Concerns over the shortage of tech talent are borne out by a study released last week by the Information and Communications Technology Council. The Council’s labour market outlook 2015-2019 shows there will be a shortfall of tech talent to fill jobs across Canada, with an estimated demand for 182,000 new people to fill jobs. According to the report, we’re not producing enough homegrown talent to meet the demand.

“Vancouver, and for that matter Canada, needs to produce more ICT professionals to meet the needs of the labour market,” Lopes said, a statement echoed by many in the sector.

“We have a shortage of talent,” said Bill Tam, president and CEO of the BC Technology Industries Association. “Finding people is by far and away, if not the top issue, certainly in the top two issues for tech companies,” he said, adding that the second issue is venture capital, especially for early-stage investment.

“I think the importance of the discussion is that we truly need to have many different ingredients to make a solid ecosystem here,” Tam said. “Some of that is building homegrown anchor success stories like HootSuite, Global Relay and Avigilon and Westport and companies like that. But you also have to bring in a mix of multinational firms, many of which have landed and grown here.”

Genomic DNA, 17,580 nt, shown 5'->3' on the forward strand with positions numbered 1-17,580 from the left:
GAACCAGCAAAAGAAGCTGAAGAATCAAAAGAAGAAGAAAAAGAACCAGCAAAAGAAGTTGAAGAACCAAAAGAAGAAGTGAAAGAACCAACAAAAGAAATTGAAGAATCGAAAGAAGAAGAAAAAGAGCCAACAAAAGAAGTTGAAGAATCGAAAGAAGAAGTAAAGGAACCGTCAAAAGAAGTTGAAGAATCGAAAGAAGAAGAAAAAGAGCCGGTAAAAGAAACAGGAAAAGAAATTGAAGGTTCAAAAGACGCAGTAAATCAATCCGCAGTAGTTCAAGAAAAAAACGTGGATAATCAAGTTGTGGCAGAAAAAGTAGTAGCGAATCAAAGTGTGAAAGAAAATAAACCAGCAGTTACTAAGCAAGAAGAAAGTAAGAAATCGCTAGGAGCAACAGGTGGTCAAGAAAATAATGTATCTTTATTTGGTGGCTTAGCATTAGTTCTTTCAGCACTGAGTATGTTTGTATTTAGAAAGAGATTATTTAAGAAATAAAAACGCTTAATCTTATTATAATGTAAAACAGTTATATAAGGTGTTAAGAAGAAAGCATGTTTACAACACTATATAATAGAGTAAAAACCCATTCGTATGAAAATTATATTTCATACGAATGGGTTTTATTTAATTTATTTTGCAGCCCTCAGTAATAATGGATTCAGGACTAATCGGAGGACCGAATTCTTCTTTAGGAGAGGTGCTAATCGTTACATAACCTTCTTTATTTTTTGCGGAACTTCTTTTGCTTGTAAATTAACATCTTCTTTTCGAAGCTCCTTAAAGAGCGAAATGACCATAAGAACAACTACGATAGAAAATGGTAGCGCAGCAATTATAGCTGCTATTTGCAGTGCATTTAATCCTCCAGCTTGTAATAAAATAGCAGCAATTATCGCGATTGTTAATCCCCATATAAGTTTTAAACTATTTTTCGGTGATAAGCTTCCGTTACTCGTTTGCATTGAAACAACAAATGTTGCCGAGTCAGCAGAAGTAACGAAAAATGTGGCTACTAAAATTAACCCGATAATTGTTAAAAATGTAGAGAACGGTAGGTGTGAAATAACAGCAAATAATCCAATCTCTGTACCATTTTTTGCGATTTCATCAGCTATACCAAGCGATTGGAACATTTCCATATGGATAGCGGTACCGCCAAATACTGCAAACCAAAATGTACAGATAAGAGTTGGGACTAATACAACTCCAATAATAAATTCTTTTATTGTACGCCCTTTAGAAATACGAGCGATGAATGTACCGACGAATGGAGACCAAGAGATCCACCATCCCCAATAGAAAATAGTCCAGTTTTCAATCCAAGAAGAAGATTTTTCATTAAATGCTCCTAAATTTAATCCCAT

Late last year, the BCTIA launched its Innovation Hub, aimed at helping emerging startup companies attract the talent they need in order to grow.

Vancouver’s Vision Critical has seen meteoric growth since it started in 2000 with five people. Today the company is one of Canada’s top software-as-a-service (SaaS) companies and it focuses on building cloud-based customer communities for companies. It has 360 of its 700 worldwide staff in Vancouver, with plans to hire another 50 here and 80 more across the country.

“The appetite for great talent is bottomless in software,” said Tyler Douglas, Vision Critical’s chief marketing officer. “It’s definitely a challenge.

“At some level businesses compete for the best talent, which is good for the city, good for the province and for the country.”

The announcement last week of $10.7 million in federal funding for an incubator program created by a partnership of Simon Fraser University, Ryerson University and the University of Ontario Institute of Technology is expected to result in an additional 300 companies and more than 750 new direct jobs.

SFU president Andrew Petter said the program will leverage university research to drive job creation and economic growth in the private sector.

Petter said our companies tend to be branch plants of foreign-based companies and small and medium-sized companies often don’t have the critical mass and internal capacity to do research and development.

“What we’ve been trying to do at SFU and what Ryerson is doing in Toronto is using some really innovative models to try to show how university research and university capacity can have a much more direct impact on job growth and innovation in the private sector,” he said.